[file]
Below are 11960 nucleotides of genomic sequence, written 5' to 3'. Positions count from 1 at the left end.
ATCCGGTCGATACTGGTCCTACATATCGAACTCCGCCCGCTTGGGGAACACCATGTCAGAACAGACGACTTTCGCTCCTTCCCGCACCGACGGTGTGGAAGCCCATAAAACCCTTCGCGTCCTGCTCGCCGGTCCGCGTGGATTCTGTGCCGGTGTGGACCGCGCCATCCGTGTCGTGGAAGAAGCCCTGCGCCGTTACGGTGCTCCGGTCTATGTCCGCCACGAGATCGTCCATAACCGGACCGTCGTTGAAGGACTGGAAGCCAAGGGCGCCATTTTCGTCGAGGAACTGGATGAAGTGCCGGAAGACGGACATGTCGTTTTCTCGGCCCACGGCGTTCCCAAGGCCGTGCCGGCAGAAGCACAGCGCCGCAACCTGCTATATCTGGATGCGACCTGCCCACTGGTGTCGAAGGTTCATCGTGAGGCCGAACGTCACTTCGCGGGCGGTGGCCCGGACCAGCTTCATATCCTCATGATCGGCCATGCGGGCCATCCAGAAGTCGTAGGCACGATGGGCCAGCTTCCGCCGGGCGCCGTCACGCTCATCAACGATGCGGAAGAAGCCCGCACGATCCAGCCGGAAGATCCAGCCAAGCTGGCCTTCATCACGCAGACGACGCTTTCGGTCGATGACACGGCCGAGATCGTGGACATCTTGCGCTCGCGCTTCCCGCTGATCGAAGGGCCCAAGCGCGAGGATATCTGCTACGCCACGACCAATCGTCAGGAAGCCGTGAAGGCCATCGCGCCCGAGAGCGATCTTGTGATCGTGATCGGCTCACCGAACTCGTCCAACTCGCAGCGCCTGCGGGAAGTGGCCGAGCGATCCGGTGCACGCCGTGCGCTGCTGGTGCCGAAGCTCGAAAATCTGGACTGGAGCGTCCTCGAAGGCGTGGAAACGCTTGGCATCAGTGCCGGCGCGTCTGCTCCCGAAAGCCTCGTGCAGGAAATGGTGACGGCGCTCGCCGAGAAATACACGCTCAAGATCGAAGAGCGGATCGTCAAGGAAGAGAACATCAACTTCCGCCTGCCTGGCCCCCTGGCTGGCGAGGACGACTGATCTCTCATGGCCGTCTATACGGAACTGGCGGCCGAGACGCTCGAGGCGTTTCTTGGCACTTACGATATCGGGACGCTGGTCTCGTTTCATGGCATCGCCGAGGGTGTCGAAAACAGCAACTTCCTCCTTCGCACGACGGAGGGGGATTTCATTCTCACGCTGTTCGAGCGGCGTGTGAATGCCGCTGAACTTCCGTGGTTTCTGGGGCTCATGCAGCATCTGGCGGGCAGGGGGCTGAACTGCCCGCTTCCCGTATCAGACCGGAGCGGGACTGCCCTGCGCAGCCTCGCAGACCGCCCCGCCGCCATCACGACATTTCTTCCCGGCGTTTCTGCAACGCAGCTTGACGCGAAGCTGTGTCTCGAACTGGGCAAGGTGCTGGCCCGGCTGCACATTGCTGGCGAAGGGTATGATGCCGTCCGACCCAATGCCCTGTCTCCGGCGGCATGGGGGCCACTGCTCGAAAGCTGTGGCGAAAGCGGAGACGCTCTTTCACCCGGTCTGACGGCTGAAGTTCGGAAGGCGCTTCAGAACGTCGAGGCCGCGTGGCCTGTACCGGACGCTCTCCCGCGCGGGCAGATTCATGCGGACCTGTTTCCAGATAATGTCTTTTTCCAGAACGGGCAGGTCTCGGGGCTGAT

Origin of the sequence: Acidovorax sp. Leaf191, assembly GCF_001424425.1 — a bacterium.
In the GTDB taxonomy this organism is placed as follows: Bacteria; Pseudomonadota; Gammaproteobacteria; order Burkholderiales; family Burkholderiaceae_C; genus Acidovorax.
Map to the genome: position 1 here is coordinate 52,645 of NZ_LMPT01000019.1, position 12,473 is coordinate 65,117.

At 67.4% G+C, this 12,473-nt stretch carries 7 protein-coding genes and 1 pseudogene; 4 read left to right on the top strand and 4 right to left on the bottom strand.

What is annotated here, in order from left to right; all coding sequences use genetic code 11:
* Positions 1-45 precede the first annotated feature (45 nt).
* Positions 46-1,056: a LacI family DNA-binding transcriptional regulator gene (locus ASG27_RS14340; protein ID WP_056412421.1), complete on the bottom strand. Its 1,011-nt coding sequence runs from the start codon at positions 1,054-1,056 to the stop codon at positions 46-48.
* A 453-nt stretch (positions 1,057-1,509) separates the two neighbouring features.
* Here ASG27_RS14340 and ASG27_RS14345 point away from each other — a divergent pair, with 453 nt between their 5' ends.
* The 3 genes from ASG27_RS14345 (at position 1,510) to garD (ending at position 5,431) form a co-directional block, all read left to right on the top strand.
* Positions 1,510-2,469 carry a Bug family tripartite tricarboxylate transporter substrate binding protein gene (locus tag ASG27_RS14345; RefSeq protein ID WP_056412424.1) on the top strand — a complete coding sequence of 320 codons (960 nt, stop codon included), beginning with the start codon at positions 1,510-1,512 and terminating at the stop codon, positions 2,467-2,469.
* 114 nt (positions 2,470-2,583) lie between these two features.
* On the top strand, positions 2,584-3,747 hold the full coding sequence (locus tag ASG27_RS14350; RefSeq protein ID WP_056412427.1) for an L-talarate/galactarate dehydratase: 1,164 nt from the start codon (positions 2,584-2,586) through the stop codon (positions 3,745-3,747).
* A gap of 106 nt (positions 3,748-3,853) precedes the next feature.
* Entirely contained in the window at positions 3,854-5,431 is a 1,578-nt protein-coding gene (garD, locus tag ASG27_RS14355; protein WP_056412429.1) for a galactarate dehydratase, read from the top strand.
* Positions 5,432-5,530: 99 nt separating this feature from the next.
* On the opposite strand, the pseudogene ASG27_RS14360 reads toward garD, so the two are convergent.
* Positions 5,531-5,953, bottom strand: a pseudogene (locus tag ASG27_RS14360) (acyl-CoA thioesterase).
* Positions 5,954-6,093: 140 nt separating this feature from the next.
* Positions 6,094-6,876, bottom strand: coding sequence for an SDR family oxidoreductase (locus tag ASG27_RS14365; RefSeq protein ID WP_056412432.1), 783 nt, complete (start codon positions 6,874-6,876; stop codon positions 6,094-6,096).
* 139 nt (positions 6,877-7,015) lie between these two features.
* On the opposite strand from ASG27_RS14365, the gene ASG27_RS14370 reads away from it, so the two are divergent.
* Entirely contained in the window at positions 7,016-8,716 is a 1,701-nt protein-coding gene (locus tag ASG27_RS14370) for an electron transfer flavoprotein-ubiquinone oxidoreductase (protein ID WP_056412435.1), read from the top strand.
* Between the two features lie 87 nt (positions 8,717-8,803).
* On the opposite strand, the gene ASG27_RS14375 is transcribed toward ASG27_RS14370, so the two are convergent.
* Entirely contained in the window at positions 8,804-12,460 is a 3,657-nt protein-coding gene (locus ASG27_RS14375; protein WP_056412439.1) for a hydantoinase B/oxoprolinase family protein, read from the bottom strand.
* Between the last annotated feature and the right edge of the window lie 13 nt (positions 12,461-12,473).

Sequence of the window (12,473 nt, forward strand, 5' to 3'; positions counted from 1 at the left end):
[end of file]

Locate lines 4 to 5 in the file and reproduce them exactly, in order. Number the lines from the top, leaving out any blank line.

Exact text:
In the GTDB taxonomy this organism is placed as follows: Bacteria; Pseudomonadota; Gammaproteobacteria; order Burkholderiales; family Burkholderiaceae_C; genus Acidovorax.
Map to the genome: position 1 here is coordinate 52,645 of NZ_LMPT01000019.1, position 12,473 is coordinate 65,117.